Allora & Calzadilla have developed an experimental and interdisciplinary body of work, linking different elements and languages—such as sculpture, photography, performance, music, sound, and video—which are combined to explore the psychological, political, and social geography of contemporary globalized culture. Their practice investigates pivotal concepts of our time such as nationalism, power, freedom, participation, and social change.
This approach is what inspired the title for their exhibition with the Fondazione Nicola Trussardi: Fault Lines, the rifts in the earth that form between two shifting masses of rock; ragged, unstable fissures that conceal a deep fragility, and could reach the breaking point at any moment. In Allora and Calzadilla's work, these Fault Lines are taken as points of departure for an exploration of physical and symbolic borders and junctures.
In the magnificent spaces of Palazzo Cusani Allora & Calzadilla presents an impressive selection of recent work, most of it never previously shown before in Italy, as well as new pieces created specifically for the show. From the majestic Radetzky Hall—a ballroom with its original stucco and frescoes, named after the Austrian general who had his headquarters in the palazzo until the Milan uprising—to the Hall of Allegories—with paintings and frescoed ceilings depicting scenes and symbols from Greek mythology—we encounter a succession of sounds, sculptures, performances, videos, and images that intertwine with the history of the site and the story of our times, disrupting them only to piece them back together with a narrative rhythm that alternates surprise, poetry, humor and epiphany.
Allora & Calzadilla transform the sumptuous Baroque rooms of the Palazzo into a many-hued music box peopled by trumpet players turning steps into musical scales, pianists trapped inside their instruments, sopranos and tenors enveloped in tunnel-like passageways, and marching dancers acting as doors, creating an experience in which sound and music become metaphors for the dynamics of power, conquest, resistance, and seduction.
For Stop, Repair, Prepare, for instance, the artists have modified a grand piano by carving a circular hole in it; once an hour, a pianist standing in the void, behind the keyboard, attempts to play the fourth movement of Beethoven’s Ninth Symphony. Commonly known as the Ode to Joy, this famous final chorus has long been invoked as a musical representation of human fraternity and universal brotherhood in contexts as ideologically disparate as the European Union, the Chinese Cultural Revolution, white-supremacist Rhodesia, and the Third Reich among many others. In Stop, Repair, Prepare, a structurally incomplete version of the ode creates variations on the corporeal as well as sonic dimension of the player/instrument dynamic, the signature melody, and its pre-established connotations.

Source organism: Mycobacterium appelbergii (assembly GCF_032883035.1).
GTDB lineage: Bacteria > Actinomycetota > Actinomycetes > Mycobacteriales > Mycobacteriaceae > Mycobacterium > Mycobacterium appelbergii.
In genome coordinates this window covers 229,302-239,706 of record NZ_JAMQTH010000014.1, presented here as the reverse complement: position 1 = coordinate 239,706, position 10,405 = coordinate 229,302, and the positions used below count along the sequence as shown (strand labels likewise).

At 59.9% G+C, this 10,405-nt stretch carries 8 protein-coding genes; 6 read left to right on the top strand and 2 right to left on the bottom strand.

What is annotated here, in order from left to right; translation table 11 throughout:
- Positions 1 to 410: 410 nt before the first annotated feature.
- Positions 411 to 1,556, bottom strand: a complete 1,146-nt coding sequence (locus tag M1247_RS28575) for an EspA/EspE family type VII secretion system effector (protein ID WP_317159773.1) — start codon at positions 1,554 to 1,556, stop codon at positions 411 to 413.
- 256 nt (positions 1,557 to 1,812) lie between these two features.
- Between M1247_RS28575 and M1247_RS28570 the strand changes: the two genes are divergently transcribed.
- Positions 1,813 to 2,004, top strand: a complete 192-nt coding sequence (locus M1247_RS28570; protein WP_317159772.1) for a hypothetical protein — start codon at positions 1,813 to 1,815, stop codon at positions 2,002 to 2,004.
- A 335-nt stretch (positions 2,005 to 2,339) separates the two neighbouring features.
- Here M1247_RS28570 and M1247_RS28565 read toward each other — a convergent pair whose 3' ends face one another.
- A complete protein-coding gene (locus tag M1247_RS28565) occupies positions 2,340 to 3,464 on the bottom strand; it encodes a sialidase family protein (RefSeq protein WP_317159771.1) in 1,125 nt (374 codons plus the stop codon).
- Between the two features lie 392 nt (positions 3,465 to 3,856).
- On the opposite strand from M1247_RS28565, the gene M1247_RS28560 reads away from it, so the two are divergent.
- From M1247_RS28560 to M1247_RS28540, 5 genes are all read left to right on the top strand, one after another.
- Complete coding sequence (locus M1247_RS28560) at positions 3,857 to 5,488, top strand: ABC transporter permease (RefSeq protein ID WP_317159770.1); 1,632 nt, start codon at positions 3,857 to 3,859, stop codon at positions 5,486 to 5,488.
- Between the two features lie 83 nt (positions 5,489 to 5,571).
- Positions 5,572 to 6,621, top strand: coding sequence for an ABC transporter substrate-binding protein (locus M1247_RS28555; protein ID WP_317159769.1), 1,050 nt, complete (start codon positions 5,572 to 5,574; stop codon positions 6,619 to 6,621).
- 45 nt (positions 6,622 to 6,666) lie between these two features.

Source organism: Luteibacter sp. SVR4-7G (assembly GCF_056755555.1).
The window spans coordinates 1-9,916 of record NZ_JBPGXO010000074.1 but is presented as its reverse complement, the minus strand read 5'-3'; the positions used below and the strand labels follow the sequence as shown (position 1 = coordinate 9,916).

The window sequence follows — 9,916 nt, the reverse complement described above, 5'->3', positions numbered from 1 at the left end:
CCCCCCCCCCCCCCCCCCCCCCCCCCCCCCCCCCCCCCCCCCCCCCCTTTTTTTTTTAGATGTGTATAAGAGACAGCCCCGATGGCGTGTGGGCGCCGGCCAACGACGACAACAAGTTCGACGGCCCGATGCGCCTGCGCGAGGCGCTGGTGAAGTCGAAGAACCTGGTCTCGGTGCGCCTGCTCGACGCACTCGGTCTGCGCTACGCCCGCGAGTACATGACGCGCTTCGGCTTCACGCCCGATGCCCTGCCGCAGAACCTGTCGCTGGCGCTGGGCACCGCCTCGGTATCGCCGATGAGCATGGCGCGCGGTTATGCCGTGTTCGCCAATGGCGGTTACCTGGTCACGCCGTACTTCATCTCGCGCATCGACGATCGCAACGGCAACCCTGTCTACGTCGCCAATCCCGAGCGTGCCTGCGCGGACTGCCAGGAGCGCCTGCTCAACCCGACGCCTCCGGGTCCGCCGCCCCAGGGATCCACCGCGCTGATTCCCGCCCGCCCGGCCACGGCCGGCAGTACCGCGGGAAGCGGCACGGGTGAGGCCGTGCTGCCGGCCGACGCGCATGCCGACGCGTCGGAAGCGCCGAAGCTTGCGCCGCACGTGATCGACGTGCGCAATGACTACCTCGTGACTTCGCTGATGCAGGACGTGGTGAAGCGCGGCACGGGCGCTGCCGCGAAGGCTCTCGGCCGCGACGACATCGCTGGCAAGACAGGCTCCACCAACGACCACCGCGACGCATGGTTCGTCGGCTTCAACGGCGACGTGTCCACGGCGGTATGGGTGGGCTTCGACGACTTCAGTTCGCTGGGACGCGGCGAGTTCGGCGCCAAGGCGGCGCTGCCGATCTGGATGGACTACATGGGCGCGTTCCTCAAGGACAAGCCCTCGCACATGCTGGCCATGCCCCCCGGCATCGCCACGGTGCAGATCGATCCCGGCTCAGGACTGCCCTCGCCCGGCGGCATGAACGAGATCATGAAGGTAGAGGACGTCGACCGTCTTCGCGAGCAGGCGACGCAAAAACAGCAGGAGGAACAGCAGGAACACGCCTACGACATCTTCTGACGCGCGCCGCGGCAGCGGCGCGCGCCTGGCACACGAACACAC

Sediments, Sentiments (Figures of Speech), on the other hand, is an imposing polyurethane and plaster sculpture inside which opera singers perform passages from the most significant speeches of the twentieth century, from Martin Luther King to Nikita Khrushchev, and from the Dalai Lama to Saddam Hussein. With Sediments, Sentiments (Figures of Speech), rhetorical language is cracked open, dismantled, and reconfigured through the artificial diction of operatic form.
At the heart of the show—alongside two works made especially for Palazzo Cusani—is a new film trilogy which Allora & Calzadilla have just made for the Festival d’Automne à Paris and are presenting in its Italian premiere; in it, the artists explore the history of music, and specifically, its place in human evolution. Like a full-fledged experiment in contemporary ethnomusicology, Raptor’s Rapture, shown last year at Documenta in Kassel, Apotome and 3 examine how music has come to play such a central role in human culture, its affective and transformative power, and its potential to express ancient myths and foreground future changes.